So when critics of the Pope argue that they can ignore or reject the Pope if he teaches what they think is error, we see they have made an argument without authority which tries to claim the Pope or bishops who teach what they dislike can be rejected. But as we’ve shown above, the Church does not now nor ever accepted this as valid. To be blunt, these people are living in a fantasy world which can endanger their souls. They think their interpretations must be right and a Pope or bishop who says otherwise must be in error. But it is the Pope and bishops in communion with him who have the authority to interpret Scripture and Tradition and apply it to the problems of today. We trust that God protects His Church from teaching error in matters we are bound to obey. Otherwise we would be caught in a paradox—being forced to obey the Church (Luke 10:16, Matthew 18:17) in disobeying Our Lord by His own command. 

I find it far more reasonable to believe that God protects His Church, under the stewardship of the Pope, from teaching error than to believe that He reneged on His promise to be with His Church always (Matthew 28:20) and to protect it (Matthew 16:18-19) after Vatican II or after Pope Francis was elected Pope. That may involve the Holy Spirit dissuading a bad Pope from teaching at all.

But the rebellion against the Ordinary Magisterium of the Church when the Church intends to teach is dangerous. Whether it is based on ignorance or obstinacy, we will have to account for why we did not obey the Church and chose to trust in ourselves instead of Him when Our Lord Himself declared the Church necessary.

 

_________________________________

[†] For a more in depth analysis of St. Robert Bellarmine that I wrote, see HERE.

[Ω] Bellarmine, Robert (2015-05-22). On the Roman Pontiff (De Controversiis Book 1) (p. 309). Mediatrix Press. Kindle Edition. It should be noted that the term “true opinion” does not mean “fact.” It means an opinion reached through valid reasoning.

[§] Bellarmine, Robert (2015-05-22). On the Roman Pontiff (De Controversiis Book 1) (p. 304). Mediatrix Press. Kindle Edition. The saint goes on to say that the opinions that a Pope can be deposed for heresy can only be considered if this view is false. But he just said he considers this view probable and easily defended. So the rest is more of a theoretical exercise.

Friday, February 10, 2017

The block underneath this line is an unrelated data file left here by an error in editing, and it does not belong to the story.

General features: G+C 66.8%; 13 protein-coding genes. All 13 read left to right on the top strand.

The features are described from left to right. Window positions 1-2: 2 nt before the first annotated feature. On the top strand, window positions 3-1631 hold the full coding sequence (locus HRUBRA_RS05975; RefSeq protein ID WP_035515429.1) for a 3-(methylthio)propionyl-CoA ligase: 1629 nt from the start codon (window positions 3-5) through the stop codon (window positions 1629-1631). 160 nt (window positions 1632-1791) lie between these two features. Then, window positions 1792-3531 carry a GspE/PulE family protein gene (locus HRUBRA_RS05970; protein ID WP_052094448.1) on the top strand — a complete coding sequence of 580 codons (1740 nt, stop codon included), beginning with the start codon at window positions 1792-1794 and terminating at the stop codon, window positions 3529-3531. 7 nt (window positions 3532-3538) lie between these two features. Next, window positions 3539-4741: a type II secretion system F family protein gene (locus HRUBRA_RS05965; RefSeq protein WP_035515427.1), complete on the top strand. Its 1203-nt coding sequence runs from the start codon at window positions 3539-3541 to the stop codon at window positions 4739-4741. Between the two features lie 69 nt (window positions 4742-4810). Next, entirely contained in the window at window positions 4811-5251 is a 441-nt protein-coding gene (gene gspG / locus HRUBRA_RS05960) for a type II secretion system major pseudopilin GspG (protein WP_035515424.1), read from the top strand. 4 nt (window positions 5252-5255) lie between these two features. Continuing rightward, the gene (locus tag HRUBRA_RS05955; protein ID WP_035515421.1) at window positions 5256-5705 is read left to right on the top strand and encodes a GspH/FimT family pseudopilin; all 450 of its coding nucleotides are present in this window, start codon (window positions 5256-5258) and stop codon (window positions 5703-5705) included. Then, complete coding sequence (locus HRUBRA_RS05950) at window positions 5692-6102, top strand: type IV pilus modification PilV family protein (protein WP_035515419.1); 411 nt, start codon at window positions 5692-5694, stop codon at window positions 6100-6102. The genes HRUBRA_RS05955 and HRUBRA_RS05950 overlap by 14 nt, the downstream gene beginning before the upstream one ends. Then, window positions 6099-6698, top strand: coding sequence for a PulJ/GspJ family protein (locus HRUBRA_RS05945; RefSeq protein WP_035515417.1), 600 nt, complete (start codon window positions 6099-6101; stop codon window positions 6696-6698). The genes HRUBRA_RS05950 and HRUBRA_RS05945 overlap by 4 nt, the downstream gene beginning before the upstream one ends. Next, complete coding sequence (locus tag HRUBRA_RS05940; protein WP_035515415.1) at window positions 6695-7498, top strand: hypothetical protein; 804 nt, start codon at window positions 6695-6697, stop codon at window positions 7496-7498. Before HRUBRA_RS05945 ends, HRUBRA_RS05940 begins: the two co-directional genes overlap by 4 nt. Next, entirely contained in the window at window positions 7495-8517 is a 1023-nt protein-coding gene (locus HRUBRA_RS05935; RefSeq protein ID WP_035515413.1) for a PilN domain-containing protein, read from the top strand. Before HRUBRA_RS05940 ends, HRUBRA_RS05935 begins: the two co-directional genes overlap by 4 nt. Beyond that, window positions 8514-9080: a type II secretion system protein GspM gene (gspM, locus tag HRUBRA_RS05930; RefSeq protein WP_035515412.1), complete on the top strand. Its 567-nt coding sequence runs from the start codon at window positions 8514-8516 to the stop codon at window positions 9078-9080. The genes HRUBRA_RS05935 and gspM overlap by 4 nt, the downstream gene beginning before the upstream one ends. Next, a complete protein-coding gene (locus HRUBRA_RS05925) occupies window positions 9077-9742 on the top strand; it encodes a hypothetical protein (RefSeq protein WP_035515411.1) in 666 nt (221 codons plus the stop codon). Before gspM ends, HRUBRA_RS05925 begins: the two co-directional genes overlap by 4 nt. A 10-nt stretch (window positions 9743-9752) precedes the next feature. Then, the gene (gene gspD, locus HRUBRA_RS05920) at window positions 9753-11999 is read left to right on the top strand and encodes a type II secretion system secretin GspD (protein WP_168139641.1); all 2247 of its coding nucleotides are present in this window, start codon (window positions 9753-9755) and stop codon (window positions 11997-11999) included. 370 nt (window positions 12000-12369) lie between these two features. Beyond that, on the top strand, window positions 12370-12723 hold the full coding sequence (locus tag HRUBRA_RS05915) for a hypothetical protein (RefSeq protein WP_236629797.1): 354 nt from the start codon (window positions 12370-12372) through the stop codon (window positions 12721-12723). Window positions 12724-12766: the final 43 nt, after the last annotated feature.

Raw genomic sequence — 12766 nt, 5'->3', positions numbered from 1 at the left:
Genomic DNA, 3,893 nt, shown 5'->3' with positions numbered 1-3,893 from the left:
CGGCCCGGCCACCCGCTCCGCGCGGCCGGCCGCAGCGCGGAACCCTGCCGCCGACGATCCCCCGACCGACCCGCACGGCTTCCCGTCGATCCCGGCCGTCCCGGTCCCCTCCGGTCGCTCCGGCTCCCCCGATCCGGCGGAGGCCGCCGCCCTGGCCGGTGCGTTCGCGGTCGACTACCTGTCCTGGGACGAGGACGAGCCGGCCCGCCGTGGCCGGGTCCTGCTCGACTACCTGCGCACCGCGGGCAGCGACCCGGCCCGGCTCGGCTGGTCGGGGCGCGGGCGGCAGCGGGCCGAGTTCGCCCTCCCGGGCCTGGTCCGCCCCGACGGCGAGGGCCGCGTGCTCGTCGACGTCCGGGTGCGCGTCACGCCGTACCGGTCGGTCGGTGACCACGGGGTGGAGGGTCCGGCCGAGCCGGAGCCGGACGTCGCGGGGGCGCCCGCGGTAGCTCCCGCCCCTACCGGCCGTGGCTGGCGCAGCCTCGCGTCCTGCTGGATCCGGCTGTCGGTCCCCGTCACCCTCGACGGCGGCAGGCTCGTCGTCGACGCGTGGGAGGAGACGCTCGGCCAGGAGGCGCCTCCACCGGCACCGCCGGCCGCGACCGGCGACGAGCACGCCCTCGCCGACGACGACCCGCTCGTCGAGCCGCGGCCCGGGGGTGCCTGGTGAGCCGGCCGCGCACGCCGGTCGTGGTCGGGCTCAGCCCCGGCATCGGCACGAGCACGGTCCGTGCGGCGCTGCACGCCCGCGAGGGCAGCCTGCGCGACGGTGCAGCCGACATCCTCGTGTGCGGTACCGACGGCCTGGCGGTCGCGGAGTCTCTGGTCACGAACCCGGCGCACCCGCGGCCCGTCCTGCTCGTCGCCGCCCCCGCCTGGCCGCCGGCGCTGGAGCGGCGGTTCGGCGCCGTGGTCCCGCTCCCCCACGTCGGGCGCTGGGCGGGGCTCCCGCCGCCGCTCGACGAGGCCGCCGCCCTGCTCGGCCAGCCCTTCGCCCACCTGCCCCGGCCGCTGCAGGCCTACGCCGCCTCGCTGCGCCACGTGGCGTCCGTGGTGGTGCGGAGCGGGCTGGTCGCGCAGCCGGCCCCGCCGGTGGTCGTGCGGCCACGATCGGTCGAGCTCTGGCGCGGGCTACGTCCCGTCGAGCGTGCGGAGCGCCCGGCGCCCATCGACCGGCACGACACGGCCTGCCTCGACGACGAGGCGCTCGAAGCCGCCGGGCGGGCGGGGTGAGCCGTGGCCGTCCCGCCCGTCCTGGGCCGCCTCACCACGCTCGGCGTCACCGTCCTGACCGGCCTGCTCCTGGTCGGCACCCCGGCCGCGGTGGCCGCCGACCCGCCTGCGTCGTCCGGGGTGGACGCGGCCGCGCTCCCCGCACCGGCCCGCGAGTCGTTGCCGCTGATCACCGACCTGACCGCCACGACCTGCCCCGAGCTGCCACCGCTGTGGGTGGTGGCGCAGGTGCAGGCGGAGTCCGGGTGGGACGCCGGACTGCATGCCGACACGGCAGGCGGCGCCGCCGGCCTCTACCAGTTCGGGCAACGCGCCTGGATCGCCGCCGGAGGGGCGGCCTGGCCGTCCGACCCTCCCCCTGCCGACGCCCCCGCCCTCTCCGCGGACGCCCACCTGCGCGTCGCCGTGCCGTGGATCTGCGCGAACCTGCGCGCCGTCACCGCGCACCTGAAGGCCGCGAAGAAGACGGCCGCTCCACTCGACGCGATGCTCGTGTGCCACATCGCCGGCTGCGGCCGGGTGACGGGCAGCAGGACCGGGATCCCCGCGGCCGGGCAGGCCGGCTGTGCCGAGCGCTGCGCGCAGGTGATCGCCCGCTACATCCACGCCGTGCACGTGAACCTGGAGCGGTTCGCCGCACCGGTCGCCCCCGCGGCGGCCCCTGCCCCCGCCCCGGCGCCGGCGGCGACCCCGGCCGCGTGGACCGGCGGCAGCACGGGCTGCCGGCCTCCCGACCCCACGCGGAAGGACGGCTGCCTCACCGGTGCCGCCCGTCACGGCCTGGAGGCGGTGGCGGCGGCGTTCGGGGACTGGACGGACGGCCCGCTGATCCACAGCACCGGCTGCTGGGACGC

Non Serviam, 2017 Style?

A troubling trend that shows political ideology leading to dissent from Church teaching is not limited to one faction is the contempt directed against the Pope and bishops over their reaffirmation of the Catholic moral obligation to help the immigrant and the refugee. Instead of listening to those entrusted with binding and loosing, we’re seeing some Catholics respond as if they were patronizingly speaking to a grossly uneducated person giving an unwelcome opinion. The bishops get lectures on what St. Thomas Aquinas wrote and what the Catechism says about the right of governments to make decisions on these matters. But the bishops are not offering their personal opinions here. They are citing Church teaching to say that the disputed policy does not fulfill our obligation to help those in need. Since they are teaching, then we are bound to listen…

can. 753† Although the bishops who are in communion with the head and members of the college, whether individually or joined together in conferences of bishops or in particular councils, do not possess infallibility in teaching, they are authentic teachers and instructors of the faith for the Christian faithful entrusted to their care; the Christian faithful are bound to adhere with religious submission of mind to the authentic magisterium of their bishops.

 

Code of Canon Law: New English Translation (Washington, DC: Canon Law Society of America, 1998), 247.

What we are seeing is a continuation of the old American Catholic antics where factions within the Church treat Church teaching as a biased and uninformed opinion “proving” the bishops must be “liberal.” Ironically, this faction spent the last 8 years denouncing another faction within the Church which accused the bishops as being “the Republican Party at Prayer” because they reaffirmed the Catholic teaching on life and sexual morality.

It leads me to ponder this point—what kind of witness to we leave when we condemn others for not following Church teaching while refusing to follow it ourselves when it goes against our political beliefs? It is one thing to (charitably) disagree among ourselves on the best way to follow Church teaching when the Church teaches, “We must do X; we must not do Y.” But when the bishops reaffirm that a political policy goes against the prohibition on doing Y, supporting Y is not a difference of opinion but a rejection of the authority of the Church—and Our Lord is quite clear that this rejection is a rejection of Him (Luke 10:16, Matthew 18:17-18).

If we follow Church teaching only when it matches what we want to do anyway, rejecting it when it doesn’t, we are not obeying the Church and following God. Instead, we’re proclaiming to the world that Church teaching is a matter of convenience—obey when it was what you were going to do anyway, and ignore it without consequences when it is not. When we do this, we’re behaving like any other “personally oppose but…” Catholic out there, forgetting that John 14:15 and Matthew 7:21-23 are directed at us, not just “other people.”